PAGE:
Defcon: Va-Va-Va Voom, Las Vegas 
By Michelle Delio

02:00 AM Aug. 03, 2002 PT
LAS VEGAS -- As the geeks gather once again for their annual hacking hullabaloo, one question is asked over and over again:
"Where are the women?"

And that's in spite of the fact that Defcon, billed as the computer underground's biggest annual computer security event and party, isn't the boy's club it was four or five years ago.

There are some women here -- a smattering of wives and girlfriends, a few reporters, a couple of lawyers and doubtless some female federal undercover agents. There are also some women who identify themselves as hackers or computer geeks.

But most of the women say they didn't come to Defcon to sharpen their computer skills or relax with their colleagues. They are here because they are intrigued by hacker culture.

"I came for fun and freedom. There's no place else I've ever been where being a woman is such a plus," explained Loreli, 22, from New Paltz, New York. "Flash a bit of nip at a Defcon vendor and you can basically get whatever you want for free. I think it's so weird that some chicks have a problem with that."

Women who would rather buy their own T-shirts say they avoid and are annoyed by those who have been dubbed "scene whores" -- women who openly admit they are more interested in meeting men who hack than in learning how to hack themselves.

"The scene whores showed up years before us girl geeks did. So some of the guys now assume that any woman who is here is just a groupie looking to get laid," Noelle Nardine, a systems administrator from Illinois who isn't attending Defcon, said.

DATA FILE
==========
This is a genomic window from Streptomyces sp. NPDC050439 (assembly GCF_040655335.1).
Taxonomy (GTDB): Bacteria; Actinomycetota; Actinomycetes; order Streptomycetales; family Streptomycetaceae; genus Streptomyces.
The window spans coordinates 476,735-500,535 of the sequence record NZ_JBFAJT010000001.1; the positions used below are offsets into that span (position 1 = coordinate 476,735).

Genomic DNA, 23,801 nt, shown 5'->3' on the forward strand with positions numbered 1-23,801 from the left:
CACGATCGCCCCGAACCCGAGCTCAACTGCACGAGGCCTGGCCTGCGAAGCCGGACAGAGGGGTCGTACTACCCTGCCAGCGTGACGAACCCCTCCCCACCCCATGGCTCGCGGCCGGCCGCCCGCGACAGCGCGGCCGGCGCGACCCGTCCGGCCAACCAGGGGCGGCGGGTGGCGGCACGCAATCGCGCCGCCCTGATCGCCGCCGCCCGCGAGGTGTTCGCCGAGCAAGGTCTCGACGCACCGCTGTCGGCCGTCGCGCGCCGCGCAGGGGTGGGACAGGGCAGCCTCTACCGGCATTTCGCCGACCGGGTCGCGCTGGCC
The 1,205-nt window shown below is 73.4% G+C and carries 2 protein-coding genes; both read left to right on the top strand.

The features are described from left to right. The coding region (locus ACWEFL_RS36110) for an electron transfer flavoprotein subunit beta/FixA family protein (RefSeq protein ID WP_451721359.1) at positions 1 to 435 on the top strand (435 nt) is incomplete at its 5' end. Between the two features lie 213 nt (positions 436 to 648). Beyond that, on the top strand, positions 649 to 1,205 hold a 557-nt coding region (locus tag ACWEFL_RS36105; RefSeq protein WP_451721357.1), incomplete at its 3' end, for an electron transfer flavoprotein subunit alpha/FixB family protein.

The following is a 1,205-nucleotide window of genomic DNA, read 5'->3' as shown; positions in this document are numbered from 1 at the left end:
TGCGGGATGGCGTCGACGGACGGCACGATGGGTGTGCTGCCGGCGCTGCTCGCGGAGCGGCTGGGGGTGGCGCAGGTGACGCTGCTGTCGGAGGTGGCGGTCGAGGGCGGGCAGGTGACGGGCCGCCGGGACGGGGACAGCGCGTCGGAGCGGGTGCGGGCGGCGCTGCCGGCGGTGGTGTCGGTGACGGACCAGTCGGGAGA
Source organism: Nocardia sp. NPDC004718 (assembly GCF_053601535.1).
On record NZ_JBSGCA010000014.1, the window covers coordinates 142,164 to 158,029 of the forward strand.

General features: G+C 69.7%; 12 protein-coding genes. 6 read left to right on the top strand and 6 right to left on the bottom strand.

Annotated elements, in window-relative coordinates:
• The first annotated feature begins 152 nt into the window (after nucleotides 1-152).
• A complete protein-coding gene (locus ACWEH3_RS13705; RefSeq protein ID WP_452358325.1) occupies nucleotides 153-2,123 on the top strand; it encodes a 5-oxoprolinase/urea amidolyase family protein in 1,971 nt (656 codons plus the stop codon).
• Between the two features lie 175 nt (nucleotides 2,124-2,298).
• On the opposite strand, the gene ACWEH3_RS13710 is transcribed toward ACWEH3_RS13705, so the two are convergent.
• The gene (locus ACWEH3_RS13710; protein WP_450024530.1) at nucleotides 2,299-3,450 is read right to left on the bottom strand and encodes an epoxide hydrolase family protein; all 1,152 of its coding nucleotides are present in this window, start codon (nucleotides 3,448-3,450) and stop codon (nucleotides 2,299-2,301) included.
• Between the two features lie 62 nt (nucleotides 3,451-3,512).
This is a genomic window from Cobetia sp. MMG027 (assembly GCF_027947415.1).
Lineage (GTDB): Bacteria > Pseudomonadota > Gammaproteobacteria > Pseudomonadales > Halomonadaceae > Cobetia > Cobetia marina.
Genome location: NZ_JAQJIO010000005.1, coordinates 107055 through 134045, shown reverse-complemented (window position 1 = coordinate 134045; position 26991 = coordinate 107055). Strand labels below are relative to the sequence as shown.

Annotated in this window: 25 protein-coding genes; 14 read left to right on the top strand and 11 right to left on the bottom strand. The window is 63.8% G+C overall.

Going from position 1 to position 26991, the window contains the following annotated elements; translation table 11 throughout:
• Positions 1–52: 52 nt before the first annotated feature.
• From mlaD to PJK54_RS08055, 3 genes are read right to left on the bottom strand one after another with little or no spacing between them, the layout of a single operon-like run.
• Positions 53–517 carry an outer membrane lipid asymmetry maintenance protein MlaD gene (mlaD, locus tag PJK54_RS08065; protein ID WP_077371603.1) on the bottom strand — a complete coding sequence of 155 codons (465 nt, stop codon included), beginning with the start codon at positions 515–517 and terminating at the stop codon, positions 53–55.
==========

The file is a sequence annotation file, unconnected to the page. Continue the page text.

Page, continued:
"So you have to prove you have coding skills every time you meet a new person at Defcon," Nardine added. "Eventually, attending these shows just became a major effort for me, so I don't go any more. I know a lot of women who feel the same way."

Others dispute the allegation that attending Defcon is difficult for women.

"Hackers are into intelligence, and it doesn't much matter what kind of body houses your brain," Toronto systems analyst Tamara Jovell said. "Frankly, I find it refreshing to be in a place where men get truly and totally turned on by how I think."

Many Defcon women say that after they have proven they are more than competent with computers, they are rarely hassled. And they point out the men also have to prove themselves before they are accepted by respected members of the hacking community.

But many women feel that it's harder for them to cut through ingrained assumptions that "girls don't really like computers," a woman who wanted to be identified only as Nartian said.

"The problems are caused by some women who will date a well-known hacker in order to become elite just by association," Nartian said. "The scene whores aren't respected for what they do but for who they are doing. And it leads to men thinking we're all clueless and creates a real schism between us women and the girls."

A woman who wanted to be identified only as "Kat," and who describes herself as a "hacker hangaround," agreed there is a schism between "the chicks in baggy T-shirts and the ladies in latex."

Her advice to women who are disturbed by her "happy attitude" and scanty clothing: "Just get over it, girls."

"I'm here to have fun, and me and my friends don't much care what the other chicks think," Kat said. "So get over your worries about being mistaken for a real woman and just lighten up, ladies."
Kat said Defcon is a single woman's "dream holiday" and insisted that with a flash of flesh she could have anything she wanted or needed.

Male hackers seem amused by the antics of the so-called scene whores, but most insist that after attending a couple of computer security conferences the eager charms of these ladies become somewhat less appealing.
"It's nice for the youngsters that these highly enthusiastic girls are here," a New Mexico programmer named "Quiet" said. "But at this point in my life, I'm looking for a real woman who can debug software and troubleshoot a network."

© WiredNews